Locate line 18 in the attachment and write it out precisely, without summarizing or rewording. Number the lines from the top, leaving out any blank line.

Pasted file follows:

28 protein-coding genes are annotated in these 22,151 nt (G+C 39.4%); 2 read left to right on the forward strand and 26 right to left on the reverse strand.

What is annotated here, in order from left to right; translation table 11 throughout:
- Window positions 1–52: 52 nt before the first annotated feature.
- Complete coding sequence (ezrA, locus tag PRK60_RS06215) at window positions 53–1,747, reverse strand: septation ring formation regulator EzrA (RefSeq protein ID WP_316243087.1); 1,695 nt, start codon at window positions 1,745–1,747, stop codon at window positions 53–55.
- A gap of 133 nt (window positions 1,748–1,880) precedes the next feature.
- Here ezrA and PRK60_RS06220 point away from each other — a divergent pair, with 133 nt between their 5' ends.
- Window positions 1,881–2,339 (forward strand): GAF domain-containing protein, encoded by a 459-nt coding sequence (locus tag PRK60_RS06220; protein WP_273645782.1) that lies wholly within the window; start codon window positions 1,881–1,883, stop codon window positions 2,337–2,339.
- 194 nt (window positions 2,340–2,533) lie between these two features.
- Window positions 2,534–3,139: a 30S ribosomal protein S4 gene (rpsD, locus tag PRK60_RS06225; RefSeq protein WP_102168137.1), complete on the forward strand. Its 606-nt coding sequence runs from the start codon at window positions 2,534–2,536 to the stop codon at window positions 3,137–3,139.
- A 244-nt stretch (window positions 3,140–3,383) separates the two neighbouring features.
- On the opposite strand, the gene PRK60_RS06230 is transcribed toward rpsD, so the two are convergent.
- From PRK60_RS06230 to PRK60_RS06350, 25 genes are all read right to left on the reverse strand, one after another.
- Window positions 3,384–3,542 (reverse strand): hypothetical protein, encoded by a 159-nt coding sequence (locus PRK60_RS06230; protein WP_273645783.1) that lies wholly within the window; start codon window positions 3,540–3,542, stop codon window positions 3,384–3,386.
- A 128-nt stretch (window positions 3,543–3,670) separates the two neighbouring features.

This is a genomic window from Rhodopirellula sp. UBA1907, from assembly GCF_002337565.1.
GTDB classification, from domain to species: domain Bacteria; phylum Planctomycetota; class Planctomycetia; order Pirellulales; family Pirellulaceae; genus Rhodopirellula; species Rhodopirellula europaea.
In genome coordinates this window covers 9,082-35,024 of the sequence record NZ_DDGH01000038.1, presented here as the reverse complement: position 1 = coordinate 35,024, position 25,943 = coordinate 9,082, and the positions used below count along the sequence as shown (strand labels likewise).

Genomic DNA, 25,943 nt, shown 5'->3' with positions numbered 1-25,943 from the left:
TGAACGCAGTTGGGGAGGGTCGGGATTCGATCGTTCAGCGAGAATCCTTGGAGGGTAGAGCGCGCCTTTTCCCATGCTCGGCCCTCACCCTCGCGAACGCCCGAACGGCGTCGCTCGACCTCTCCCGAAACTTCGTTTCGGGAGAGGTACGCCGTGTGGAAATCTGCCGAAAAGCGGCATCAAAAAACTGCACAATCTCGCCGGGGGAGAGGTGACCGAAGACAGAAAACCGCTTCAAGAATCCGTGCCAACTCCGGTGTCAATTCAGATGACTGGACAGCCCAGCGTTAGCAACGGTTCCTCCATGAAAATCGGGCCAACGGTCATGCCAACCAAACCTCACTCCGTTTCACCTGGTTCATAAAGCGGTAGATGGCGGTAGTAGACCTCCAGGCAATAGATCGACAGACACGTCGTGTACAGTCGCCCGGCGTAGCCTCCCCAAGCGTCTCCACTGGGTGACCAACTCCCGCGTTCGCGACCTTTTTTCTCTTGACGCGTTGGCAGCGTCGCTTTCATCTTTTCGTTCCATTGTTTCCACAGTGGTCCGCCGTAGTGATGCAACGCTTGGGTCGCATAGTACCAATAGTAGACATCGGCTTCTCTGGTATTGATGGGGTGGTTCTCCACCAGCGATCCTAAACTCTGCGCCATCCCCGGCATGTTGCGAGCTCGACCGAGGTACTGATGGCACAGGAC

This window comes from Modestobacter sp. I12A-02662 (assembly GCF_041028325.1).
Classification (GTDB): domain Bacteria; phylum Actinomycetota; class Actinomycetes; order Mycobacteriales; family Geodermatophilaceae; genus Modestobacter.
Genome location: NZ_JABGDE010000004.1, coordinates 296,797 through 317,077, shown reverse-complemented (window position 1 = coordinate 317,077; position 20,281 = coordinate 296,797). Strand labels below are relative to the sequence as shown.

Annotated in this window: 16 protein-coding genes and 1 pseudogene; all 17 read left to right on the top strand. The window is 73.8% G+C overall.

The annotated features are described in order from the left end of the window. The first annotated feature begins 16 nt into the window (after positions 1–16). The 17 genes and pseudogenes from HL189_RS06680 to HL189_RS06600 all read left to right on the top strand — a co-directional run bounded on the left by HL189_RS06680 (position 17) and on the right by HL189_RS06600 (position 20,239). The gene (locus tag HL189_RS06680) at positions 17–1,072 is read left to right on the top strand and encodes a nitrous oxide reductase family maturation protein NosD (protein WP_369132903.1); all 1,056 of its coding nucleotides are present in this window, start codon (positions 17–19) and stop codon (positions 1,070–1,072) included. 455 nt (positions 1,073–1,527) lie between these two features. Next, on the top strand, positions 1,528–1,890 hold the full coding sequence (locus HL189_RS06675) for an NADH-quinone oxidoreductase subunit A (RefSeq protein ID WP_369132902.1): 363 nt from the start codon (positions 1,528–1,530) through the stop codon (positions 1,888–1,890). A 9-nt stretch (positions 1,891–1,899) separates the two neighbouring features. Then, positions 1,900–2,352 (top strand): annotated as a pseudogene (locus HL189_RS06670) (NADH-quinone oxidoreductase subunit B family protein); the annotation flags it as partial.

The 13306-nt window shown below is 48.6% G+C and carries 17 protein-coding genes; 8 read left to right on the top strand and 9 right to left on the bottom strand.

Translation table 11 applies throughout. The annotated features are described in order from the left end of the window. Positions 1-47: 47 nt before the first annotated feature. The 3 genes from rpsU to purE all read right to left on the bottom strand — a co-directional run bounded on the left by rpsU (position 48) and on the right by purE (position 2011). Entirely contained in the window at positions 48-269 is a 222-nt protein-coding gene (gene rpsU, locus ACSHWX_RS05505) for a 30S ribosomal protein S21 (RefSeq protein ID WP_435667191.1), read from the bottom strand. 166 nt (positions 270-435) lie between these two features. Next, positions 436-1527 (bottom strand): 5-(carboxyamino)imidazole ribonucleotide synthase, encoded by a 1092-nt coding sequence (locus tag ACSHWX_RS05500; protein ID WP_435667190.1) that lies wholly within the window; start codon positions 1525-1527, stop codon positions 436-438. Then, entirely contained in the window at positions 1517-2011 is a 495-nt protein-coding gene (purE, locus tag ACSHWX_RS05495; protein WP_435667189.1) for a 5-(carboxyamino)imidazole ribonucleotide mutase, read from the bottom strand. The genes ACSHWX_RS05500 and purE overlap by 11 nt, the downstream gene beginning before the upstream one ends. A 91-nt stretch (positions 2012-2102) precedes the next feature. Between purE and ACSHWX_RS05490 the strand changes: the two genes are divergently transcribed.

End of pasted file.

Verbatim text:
Genomic DNA, 25,943 nt, shown 5'->3' with positions numbered 1-25,943 from the left: